Date of Award


Document Type


Degree Name

Master of Science (MS)


Aerospace, Physics, and Space Sciences

First Advisor

Ralph D. Kimberlin

Second Advisor

Mary Ann Gaal

Third Advisor

Brian A. Kish

Fourth Advisor

David C. Fleming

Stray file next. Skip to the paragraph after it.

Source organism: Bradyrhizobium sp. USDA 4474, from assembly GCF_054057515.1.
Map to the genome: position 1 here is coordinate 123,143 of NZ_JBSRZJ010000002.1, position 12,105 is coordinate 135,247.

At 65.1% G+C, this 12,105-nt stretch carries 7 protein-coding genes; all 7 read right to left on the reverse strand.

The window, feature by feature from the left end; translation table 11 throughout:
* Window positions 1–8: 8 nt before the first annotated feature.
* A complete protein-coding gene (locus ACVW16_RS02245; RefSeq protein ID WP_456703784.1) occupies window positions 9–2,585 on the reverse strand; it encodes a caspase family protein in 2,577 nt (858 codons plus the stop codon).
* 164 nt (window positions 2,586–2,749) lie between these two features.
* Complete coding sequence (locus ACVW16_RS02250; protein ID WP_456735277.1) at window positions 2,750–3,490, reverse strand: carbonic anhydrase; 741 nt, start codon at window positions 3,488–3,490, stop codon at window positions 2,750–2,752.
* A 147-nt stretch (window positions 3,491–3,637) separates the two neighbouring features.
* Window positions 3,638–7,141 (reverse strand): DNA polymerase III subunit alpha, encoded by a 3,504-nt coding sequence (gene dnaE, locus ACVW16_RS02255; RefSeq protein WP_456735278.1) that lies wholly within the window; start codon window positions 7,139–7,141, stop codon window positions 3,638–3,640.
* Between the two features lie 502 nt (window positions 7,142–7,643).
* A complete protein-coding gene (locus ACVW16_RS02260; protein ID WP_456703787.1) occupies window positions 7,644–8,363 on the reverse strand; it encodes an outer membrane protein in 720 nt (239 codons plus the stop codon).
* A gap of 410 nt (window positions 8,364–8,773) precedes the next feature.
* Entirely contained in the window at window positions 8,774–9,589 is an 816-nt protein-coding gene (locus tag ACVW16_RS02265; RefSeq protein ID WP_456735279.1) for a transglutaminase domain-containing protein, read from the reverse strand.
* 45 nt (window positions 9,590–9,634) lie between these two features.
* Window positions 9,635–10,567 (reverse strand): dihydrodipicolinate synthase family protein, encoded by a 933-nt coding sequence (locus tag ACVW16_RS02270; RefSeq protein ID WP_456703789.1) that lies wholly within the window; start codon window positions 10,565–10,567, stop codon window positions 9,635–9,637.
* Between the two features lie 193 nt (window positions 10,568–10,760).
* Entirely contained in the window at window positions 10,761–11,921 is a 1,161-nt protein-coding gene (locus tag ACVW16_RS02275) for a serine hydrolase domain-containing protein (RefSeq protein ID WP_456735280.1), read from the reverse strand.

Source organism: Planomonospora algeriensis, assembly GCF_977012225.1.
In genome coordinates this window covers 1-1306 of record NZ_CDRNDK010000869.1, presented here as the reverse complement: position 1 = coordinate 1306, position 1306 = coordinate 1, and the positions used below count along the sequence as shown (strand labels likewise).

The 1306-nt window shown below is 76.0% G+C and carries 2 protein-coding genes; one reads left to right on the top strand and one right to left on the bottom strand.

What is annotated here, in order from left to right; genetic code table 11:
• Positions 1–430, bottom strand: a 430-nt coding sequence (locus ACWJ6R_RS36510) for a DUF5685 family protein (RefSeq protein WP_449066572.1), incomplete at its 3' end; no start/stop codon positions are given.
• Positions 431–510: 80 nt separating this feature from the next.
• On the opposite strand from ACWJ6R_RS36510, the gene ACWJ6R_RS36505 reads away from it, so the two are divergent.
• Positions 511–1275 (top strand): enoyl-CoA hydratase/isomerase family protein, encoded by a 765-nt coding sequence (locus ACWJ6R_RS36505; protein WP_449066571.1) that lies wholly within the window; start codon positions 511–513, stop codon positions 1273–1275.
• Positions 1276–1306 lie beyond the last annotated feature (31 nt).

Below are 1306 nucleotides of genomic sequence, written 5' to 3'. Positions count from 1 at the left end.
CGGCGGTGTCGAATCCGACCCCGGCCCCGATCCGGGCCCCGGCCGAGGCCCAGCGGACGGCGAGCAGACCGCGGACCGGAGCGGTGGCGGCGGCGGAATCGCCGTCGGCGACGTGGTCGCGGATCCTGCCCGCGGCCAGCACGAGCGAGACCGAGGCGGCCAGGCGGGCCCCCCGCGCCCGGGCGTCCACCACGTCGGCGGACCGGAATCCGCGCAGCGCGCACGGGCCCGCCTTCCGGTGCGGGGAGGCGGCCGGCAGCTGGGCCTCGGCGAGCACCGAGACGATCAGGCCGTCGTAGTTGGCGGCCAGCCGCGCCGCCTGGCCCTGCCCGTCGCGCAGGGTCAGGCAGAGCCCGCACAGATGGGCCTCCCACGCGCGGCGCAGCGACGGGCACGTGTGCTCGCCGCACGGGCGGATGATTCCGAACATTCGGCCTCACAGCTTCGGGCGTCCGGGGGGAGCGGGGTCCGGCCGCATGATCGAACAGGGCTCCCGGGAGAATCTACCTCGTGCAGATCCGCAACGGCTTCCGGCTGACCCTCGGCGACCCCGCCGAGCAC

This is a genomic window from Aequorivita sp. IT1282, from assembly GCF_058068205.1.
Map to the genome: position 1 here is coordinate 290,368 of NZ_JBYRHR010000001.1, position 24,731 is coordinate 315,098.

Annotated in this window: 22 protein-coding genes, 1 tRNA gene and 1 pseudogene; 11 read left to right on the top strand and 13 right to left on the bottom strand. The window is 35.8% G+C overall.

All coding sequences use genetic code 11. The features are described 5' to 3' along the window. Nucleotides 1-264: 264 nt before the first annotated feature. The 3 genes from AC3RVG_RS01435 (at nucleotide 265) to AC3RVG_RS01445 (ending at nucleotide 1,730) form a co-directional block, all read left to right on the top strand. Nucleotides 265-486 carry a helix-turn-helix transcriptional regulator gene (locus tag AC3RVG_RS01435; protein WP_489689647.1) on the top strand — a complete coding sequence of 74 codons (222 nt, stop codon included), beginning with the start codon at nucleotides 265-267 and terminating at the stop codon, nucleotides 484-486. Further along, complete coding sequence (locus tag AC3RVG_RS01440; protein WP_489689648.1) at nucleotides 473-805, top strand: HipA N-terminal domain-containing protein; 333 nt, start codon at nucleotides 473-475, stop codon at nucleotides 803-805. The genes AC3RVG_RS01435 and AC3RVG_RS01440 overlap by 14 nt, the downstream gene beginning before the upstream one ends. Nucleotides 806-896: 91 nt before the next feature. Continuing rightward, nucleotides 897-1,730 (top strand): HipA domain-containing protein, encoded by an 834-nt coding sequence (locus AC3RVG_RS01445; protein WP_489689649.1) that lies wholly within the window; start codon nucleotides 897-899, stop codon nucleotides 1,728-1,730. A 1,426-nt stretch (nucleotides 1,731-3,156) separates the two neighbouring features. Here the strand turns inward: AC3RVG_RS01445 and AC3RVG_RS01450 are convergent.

Today, aviation is one of the most technologically advanced and innovative sectors in the world. With fast-depleting natural resources, increasing environmental pollution, and continuous growth in fuel cost, efficiency has become industry’s top priority. Engineers are making gradual improvements that offer overall increase in aircraft’s performance. Drag is critical factor in aviation as it directly impacts aircraft’s fuel efficiency, range, and speed. During the design phase, engineers invest significant effort and expense in attempting to minimize the drag profile by implementing aerodynamic shapes and constantly reducing component weights. One of the real-life examples of such engineering attempts is Piper Archer, what many pilots consider to be the best compromise of power, performance, useful load, and economy in the PA28 line. Debuted in 1974, Archer is horizontally opposed, air cooled, normally aspirated, directly driven, and equipped with a Lycoming engine O-360, gaining 20-hp over its predecessor Piper Warrior. Increase in horsepower was certainly not the only improvement that resulted in Archer’s dominance over the Warrior. In 1995, Piper stepped up the Archer III by incorporating a new cowling utilizing NASA inspired, University of Mississippi-developed, axisymmetric engine inlets. The idea behind the new cowling was to gain an extra knot or two of speed, modernize the airplane’s looks, and increase cooling efficiency. The objective of this thesis is to determine the Mississippi cowling performance on the Archer and examine its drag characteristics in comparison to the Piper Warrior. Steady level flight performance test flights at different altitude configurations were conducted with each of the aircraft. Flying at 2500, 5000, and 7500 feet, the aircraft was accelerated at full throttle and maximum cruise RPM till the maximum level flight speed was reached. Once stabilized, data was collected at different time intervals with the reduction in RPM until the level flight can no longer be maintained. RPM readings were then taken using the electronic tachometer as well as O.A.T. gauge, and airspeed. This procedure was repeated until the aircraft reached the back side of the power required curve where RPM must be increased to maintain altitude and achieve a lower airspeed. Testing revealed the evidence that the Mississippi cowling increased drag efficiency of the Piper Archer. Plotted flight performance graphs of the Archer vs. Warrior show success in Mississippi cowling design and is a valuable information for future modifications to improve aircraft performance.